for Mathew Taylor and others, a tract of land
four miles in depth on both sides of the Raritan
river. Mathew died shortly afterward, and be-
queathed his holdings to his brother Edward,
then living in London. In 1692 Edward, "of
Briggs House, York county, England, residing
in London," came to the country, entered upon
possession of the property and became the pro-
genitor of the Taylor family in America. He
brought with him his wife, Catherine (family
name unknown), and five children. The old
Taylor homestead, built in 1729 by George, son
of the immigrant, still stands in the village of
Middletown, Monmouth county, New Jersey, and
as late as 1880 was occupied by a lineal descend-
ant of the first settler. It was then in good con-
dition, with the old pictured Dutch tiles in the
spacious fireplace.

Of the descendants of Edward were grand-
sons who were among the pioneer settlers in New
York, Ohio, and elsewhere in the west and south.
Most of them became useful and prosperous cit-
izens, many of them filled places of distinction,
and it is said that none, so far as known, was
ever convicted of a crime. The family was rep-
resented in the Revolutionary war by various
members, among whom was Major Richard Cox,
of the New Jersey line, whose mother was Mercy
Taylor, granddaughter of the immigrant settler.
Elisha Taylor was an officer in the war of 1812;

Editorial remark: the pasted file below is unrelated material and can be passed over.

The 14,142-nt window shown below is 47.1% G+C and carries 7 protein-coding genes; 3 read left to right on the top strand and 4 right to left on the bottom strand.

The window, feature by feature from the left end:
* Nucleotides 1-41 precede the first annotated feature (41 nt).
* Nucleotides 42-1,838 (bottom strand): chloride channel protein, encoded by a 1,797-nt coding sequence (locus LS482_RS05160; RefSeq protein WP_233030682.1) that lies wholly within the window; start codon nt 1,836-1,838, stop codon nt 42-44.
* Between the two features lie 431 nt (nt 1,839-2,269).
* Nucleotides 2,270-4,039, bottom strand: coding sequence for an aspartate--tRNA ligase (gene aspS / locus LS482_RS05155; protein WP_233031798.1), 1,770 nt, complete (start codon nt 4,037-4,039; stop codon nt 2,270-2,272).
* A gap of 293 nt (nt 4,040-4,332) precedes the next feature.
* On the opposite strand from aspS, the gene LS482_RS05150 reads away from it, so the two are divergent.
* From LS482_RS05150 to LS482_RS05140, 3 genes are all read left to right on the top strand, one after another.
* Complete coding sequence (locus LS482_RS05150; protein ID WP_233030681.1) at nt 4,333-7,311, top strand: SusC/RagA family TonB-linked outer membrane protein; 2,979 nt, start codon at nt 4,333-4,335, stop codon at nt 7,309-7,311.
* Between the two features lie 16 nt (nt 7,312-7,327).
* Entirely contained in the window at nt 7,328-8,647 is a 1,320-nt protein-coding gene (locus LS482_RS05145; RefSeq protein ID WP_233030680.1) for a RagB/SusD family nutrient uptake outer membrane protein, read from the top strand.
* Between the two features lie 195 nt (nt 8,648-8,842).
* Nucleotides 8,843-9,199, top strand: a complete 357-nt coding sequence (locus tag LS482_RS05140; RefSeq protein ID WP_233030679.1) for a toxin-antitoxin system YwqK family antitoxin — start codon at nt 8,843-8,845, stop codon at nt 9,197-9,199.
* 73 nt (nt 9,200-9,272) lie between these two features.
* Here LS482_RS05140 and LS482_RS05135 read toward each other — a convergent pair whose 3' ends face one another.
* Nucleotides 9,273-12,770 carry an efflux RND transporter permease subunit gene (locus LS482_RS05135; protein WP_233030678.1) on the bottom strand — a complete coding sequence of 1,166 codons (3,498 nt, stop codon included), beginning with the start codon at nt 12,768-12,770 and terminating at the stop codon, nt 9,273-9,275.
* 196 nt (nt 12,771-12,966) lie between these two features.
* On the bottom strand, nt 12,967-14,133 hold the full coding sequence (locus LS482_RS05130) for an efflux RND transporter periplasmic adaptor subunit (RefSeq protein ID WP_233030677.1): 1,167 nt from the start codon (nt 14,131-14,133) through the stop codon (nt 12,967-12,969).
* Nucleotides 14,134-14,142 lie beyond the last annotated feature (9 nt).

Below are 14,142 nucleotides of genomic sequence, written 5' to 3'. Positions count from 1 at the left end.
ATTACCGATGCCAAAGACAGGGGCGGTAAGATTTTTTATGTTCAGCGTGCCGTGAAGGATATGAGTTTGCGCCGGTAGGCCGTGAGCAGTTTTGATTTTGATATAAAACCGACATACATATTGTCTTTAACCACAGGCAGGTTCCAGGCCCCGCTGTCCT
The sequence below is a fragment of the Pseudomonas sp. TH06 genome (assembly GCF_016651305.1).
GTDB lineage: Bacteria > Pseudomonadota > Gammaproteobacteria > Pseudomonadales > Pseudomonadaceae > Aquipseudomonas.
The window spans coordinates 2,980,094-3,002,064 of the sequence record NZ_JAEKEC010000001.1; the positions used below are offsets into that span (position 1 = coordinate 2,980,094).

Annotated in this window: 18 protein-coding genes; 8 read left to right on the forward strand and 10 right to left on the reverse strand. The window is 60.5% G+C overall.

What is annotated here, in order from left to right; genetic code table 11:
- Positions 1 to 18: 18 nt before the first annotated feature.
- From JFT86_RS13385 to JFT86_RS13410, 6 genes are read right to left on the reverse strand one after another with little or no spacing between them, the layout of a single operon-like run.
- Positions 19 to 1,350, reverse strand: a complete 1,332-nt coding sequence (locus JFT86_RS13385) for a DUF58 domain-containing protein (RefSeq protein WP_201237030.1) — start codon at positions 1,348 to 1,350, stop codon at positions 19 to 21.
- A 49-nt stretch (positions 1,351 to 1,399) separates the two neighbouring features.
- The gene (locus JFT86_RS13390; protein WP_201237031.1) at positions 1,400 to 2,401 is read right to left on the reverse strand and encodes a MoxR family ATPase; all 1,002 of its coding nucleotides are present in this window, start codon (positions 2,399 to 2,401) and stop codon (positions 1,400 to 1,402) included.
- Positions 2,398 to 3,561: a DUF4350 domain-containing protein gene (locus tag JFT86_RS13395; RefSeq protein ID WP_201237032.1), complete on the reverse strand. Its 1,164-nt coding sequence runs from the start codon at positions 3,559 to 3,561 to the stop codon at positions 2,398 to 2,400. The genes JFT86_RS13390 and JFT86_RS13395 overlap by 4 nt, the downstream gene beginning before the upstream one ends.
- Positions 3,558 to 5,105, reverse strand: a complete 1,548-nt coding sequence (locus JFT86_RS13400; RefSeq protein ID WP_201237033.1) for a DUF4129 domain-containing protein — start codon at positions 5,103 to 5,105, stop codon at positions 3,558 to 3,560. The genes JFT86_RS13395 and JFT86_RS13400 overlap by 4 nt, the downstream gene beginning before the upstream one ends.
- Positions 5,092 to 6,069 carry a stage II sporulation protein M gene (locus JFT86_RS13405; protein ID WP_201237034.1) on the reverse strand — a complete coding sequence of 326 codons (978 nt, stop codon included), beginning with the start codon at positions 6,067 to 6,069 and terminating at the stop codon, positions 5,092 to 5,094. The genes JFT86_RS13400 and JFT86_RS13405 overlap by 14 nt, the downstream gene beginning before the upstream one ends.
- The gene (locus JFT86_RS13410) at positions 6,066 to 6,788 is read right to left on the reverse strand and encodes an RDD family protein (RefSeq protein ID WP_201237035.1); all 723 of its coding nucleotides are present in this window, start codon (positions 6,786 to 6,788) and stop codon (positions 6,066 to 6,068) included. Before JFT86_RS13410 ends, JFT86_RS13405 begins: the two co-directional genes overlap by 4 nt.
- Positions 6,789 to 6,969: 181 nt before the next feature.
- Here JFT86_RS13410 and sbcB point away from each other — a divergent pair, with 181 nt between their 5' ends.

he was a pioneer in the cause of total abstinence
in a day when the thought was a heresy, spent ten
years of his life in advocating his temperance
principles, and for miany years devoted one-
fourth of his annual income for that purpose
and for the spread of the gospel. Of this fam-
ily were two eminent divines. Rev. Jeremy Tay-
lor and the late Bishop Frederick W. Taylor,
Protestant Episcopal bishop of Illinois. John
Taylor, of New York, was a member of Congress
uninterruptedly from 181 3 to 1833, and was
twice speaker of the house. On the admission
of Missouri to the Union he delivered the first
speech in congress in which was expressed in-
flexible opposition to the extension of slavery.
He was a man of excellent judgment, and was

Online LibraryHorace Edwin HaydenGenealogical and family history of the Wyoming and Lackawanna Valleys, Pennsylvania; (Volume 2) → online text (page 10 of 130)